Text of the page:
In moments when Joel and Ellie confront non-infected combatants, women are not found at all, as far as I can recall. Only women who are monsters are allowed to attack the player.

See also: Does The Last of Us Prove Anita Sarkeesian Right About Video Game Violence and Women?

Equality in Gaming Means More Female Enemies

BioShock and BioShock 2 did better. The crazed survivors of Rapture's civil war feature both sexes as basic enemies. It's worth noting again, though, that rather than the expected 50/50 rate you would expect in the real world, male models still outnumber female ones by more than three to one. And once again, the Rapture citizens are still little better than zombies themselves. BioShock Infinite did still better, but did not quite make it in the end on the equality front.

There are three reasons that I can think of why modern video games are still so reticent to include a more equal number of women as basic antagonists.

1. Like Capcom and Final Fight, that the game makers fear repercussions from killing women so indiscriminately in regular combat, fear being accused of misogyny. I can understand this. Violence against women is not only still a big social problem, it's also one that a lot of people have tried to sweep under the rug as the normal state of things. Being seen promoting it is a stinky cheese to hold.

2. That game makers are still unable to contemplate women as a credible threat to the player on a consistent basis.

3. That game makers are still in this day and age not aware that women make up half the population. 

Judging by Hollywood and the game industry in general, I really do think that it's number three. That three-to-one ratio in BioShock is pretty standard in entertainment. I believe that the reason you never see any female soldiers trying to take down Lara Croft in Tomb Raiders isn't really because all the girls found by the cultist were killed. I believe that we are still working very hard not just to have strong female characters in gaming, but simply to remember to include women period in numbers something close to those we see as we walk down the street.

I recently read Sophia McDougall's rant at News Statesmen against the concept of "strong female characters" in all its brilliance. She makes a very important point. Whenever we include women in games or really any other medium, it's this big "Oh look! A kick-ass grrl! A role model for young 'uns in powerful feminism!" thing. We need those characters, definitely, but we could also use a few more who are just, well, regular background. We need to stop asking if the game has any girls and start asking why there's only a couple.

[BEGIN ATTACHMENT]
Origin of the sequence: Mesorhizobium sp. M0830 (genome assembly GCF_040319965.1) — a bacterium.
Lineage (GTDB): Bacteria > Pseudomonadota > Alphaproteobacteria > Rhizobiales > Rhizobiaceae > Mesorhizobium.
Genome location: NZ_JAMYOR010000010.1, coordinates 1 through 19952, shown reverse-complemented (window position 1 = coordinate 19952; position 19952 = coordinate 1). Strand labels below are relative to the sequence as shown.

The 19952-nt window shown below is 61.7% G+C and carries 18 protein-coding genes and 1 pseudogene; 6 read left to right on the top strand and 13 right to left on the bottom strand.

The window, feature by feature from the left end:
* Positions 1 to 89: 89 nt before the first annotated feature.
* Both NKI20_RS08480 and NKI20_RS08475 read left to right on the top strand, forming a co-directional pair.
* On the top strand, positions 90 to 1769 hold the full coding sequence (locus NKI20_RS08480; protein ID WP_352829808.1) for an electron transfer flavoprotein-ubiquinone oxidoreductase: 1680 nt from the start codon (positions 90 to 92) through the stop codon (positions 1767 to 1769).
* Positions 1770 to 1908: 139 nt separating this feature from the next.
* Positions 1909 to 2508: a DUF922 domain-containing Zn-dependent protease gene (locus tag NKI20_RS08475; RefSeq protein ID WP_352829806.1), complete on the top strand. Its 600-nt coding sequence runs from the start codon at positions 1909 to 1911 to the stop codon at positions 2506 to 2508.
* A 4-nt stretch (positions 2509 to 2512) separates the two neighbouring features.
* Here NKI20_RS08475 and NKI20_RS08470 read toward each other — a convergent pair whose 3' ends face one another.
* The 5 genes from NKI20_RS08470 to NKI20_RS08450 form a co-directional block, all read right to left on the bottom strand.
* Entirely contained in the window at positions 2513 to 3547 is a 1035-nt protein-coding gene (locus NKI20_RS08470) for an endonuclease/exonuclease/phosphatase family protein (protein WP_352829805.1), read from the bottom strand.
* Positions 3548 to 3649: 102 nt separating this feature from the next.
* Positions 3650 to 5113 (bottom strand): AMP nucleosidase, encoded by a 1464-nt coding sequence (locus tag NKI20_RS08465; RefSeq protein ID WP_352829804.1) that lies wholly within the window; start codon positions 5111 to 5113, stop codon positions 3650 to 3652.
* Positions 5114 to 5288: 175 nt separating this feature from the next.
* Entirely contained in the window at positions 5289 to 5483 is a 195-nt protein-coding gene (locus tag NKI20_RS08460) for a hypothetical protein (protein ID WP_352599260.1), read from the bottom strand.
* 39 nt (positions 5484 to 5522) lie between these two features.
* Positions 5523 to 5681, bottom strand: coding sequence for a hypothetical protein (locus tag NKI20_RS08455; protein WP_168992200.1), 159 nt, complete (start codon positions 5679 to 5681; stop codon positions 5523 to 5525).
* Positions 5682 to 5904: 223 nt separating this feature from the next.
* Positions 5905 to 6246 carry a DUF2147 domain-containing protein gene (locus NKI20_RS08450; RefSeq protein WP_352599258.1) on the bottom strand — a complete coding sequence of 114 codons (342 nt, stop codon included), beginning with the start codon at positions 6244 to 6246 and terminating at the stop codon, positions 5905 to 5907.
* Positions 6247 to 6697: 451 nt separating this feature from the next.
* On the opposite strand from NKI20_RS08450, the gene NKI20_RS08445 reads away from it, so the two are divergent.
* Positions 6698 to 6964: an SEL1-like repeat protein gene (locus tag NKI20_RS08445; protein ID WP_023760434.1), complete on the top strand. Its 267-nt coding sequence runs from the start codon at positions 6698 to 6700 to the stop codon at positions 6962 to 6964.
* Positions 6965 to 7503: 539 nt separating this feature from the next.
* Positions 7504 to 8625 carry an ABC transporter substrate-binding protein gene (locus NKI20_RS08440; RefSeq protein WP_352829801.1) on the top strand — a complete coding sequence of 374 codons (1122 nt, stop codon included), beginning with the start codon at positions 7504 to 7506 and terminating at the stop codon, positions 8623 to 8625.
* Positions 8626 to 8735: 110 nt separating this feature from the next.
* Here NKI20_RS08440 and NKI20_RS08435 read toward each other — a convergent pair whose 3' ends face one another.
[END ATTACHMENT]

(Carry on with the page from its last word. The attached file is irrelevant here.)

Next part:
Gaming is getting better in the realm of how it treats women. We get better protagonists and more female ones every year. We have more and more discussions on whether we are using non-playable female characters as expressions of sexist tropes rather than actual developed pieces of the story.

But a game is to be played, not to be watched. By its very definition, a game is made up of a mob in your way. Until we see more women standing beside the same countless male faces attacking our heroes and heroines, gaming is still going to remain a boy's club. Men's rights assholes will tell you, "We should be allowed to mow down bitches with a machine gun, too! That would be fair!" before heading back into their troll caves.

That's not what I'm saying. I don't have any particular need to watch Lara Croft or Joel shoot flaming arrows or hurl nail bombs at girls because I'm not an asshole. I'm just saying that a general lack of female enemies is more indicative of a persistent, possibly unintentional, neglect to include women in games in real-world numbers.

See also: From Celes to Lara Croft: The Evolution of Sexual Assault in Gaming

Jef has a new story, a tale of headless strippers and The Rolling Stones, available now in Broken Mirrors, Fractured Minds. You can also connect with him on Facebook.

Sponsor Content


All-access pass to top stories, events and offers around town.

Sign Up >

No Thanks!

Remind Me Later >